1. Oh, my! As I sit here early this morning reading your post, I was hit hard. I cried my eyes out just from that little you shared. I’m a 32 year old mother of 3 who was effected by a broken home and feel that same pain still to this day. I just want everyone to be together for my kids sake but if I have to admit the truth, for my sake. How I long for those days. And apparently, I still have that hurt and pain after all these years of my parents divorce. I’ve tried to deal with it over and over again. I’m reading Sharon’s “Your Scars are Beautiful to God”. So most definitely, his book will be next. Thank you both for sharing your stories. Sharon, you bring me closer to THE ONE who loves me most daily. Thank you, ma’am!!!

  2. Beautiful recollections. If only we could know in advance the void our lost loved ones will leave in our heart–we would hold them closer, love them more, spend more time with them. I will remember your story on Christmas and it will make the day have more meaning.

  3. I was not a child when my dad left, I was 20. He had gone home to be with the Lord earlier that year. But the Christmas of 72 was not a good one, even though my mom tried, it just wasn’t the same. We had the real tree like my dad always got us, he made wreaths from ground pine, that I would go with him to gather. no more of that, my older brother read the Chapter 2 in Luke just like my dad always did, He had plenty of Christmas in the hospital, but we always went to see him and he would read the Bible story to us from his bed. Now at 63 I still miss him, more so at Christmas.

  4. I read this, and I was in tears. I am now 37, but Daddy went home to be our Father in heaven two years ago because of pancreatic cancer. It is comforting to know I will see him again one day. I don’t wish him back for even a moment, considering all the pain he was experiencing when He took him home. Now, he has the ultimate Christmas gift, he gets to celebrate Jesus’s birthday with Him. I cried for another reason. My husband left me on December 23, 2012. Although he returned April 25, 2014 for the kids, navigating Christmas with him is hard because of so many things!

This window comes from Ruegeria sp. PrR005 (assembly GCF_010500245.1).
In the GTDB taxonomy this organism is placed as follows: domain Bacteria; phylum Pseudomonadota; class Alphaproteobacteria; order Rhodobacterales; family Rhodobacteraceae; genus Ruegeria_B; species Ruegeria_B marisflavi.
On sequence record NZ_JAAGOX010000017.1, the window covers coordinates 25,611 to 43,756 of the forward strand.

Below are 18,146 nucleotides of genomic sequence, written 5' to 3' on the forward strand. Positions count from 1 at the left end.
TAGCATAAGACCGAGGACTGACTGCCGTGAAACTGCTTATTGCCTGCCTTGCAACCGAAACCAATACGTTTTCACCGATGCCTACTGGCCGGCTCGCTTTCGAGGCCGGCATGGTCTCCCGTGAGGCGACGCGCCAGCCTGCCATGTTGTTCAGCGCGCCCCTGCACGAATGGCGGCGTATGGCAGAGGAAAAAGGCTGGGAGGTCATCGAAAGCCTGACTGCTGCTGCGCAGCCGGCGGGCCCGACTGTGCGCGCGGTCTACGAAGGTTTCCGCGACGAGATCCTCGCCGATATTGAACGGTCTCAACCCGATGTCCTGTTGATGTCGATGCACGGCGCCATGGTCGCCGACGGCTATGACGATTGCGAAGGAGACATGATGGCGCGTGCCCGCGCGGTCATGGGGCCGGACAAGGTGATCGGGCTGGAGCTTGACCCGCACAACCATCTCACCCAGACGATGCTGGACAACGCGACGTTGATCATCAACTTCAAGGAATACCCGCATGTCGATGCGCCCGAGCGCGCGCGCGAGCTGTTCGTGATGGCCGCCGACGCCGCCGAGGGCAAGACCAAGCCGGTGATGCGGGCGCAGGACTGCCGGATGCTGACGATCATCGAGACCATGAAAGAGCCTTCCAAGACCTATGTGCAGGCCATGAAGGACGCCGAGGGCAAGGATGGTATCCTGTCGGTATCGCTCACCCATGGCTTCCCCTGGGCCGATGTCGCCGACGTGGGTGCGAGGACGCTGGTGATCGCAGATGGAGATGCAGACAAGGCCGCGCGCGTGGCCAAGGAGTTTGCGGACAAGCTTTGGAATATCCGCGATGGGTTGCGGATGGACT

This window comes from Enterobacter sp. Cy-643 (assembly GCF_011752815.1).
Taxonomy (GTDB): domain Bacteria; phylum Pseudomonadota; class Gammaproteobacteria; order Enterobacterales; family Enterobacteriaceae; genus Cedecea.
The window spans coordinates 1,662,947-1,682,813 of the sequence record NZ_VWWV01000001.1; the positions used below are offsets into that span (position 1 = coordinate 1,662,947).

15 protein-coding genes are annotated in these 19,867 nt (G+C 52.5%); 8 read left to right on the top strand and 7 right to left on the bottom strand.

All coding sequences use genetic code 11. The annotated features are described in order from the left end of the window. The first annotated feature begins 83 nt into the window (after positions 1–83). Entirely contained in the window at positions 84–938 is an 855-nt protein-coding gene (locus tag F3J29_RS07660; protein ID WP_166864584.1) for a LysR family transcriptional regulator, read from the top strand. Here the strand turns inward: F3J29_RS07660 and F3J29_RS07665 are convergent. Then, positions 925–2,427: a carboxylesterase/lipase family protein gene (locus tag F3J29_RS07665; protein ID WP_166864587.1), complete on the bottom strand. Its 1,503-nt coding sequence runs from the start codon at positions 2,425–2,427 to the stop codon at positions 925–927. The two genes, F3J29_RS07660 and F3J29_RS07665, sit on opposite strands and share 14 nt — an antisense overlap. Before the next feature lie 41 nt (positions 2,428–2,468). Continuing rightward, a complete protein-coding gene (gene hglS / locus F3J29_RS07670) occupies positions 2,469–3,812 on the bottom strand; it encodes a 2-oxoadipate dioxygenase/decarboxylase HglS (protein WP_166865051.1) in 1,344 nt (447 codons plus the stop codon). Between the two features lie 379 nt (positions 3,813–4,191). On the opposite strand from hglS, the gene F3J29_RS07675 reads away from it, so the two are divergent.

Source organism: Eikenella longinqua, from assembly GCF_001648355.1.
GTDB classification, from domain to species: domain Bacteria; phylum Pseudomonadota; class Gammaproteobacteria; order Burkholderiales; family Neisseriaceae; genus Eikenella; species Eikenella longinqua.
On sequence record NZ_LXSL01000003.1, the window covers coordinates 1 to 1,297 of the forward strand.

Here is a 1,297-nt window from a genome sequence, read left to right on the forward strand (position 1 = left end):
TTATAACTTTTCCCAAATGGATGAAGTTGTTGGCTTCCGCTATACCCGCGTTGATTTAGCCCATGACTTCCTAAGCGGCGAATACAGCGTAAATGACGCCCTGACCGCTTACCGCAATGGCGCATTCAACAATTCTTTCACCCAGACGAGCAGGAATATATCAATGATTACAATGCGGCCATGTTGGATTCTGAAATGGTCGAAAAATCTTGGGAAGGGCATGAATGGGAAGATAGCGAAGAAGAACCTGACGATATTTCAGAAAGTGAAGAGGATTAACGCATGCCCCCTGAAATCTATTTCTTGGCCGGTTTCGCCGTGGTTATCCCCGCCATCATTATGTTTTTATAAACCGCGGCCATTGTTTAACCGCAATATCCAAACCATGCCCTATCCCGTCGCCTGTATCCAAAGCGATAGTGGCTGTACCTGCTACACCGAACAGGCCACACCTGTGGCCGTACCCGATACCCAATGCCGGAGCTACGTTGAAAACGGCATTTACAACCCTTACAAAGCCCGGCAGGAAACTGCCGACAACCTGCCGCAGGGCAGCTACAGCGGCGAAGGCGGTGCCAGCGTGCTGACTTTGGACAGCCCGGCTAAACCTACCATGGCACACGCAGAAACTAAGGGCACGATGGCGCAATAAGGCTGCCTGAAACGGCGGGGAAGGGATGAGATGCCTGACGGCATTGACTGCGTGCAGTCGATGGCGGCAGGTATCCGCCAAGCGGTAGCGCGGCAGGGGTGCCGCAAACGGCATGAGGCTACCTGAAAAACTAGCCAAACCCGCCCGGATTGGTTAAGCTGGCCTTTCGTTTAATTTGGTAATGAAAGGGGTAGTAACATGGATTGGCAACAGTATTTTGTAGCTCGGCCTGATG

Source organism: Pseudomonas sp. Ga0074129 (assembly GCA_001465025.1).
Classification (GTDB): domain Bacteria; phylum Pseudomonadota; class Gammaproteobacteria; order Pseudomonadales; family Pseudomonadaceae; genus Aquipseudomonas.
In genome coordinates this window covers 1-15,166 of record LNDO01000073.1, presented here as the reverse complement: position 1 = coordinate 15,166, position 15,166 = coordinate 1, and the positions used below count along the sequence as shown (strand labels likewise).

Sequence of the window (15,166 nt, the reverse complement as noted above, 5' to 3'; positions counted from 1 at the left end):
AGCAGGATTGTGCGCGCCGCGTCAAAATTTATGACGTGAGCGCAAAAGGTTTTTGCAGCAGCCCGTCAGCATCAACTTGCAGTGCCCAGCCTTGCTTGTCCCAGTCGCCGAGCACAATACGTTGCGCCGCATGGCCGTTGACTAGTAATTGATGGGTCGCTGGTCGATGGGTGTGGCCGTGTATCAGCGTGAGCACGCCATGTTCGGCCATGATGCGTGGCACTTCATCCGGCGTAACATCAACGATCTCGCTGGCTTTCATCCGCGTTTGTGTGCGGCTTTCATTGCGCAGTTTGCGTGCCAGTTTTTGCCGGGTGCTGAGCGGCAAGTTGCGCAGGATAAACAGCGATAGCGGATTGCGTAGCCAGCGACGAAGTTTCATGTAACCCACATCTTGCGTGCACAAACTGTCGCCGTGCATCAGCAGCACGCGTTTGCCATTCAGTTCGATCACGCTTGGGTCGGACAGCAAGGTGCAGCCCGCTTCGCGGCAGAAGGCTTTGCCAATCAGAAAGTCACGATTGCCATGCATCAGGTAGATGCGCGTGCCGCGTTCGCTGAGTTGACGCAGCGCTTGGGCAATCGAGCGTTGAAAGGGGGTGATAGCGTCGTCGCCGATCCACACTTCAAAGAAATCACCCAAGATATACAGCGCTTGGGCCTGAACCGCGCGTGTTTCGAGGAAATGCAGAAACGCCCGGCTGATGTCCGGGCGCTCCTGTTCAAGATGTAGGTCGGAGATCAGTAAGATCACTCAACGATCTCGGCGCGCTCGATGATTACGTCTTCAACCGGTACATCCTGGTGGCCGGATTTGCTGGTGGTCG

5. Jonathan, you are a brave man in sharing your memories. I think is good to share, because you let go off resentment and realize the goodness. Most of the time there is something good to grab. The post came right on time for me. See, my home is not broken, Glory to God for that. I have a marriage that makes me happy and complete. I have a beautiful family with a loving, natural man, not a super hero. Means he has faults just like me :). But the economy is been rough for us in the last 6 months. We are parents of three young boys, so beautiful, so noisy… so alive! And I have been missing that in the last few days worried that I would not be able to gift them as I will like to do. Your post has made me realize of that and brought relieve of that pressure that I put my self on. What my boys need it’s not expensive gifts, they need my love and they will probably not even make a difference on the gifts. Your words help me to open my eyes and see that I was worried and grouchy, and that I was wrong. Thank you and off course, Sharon.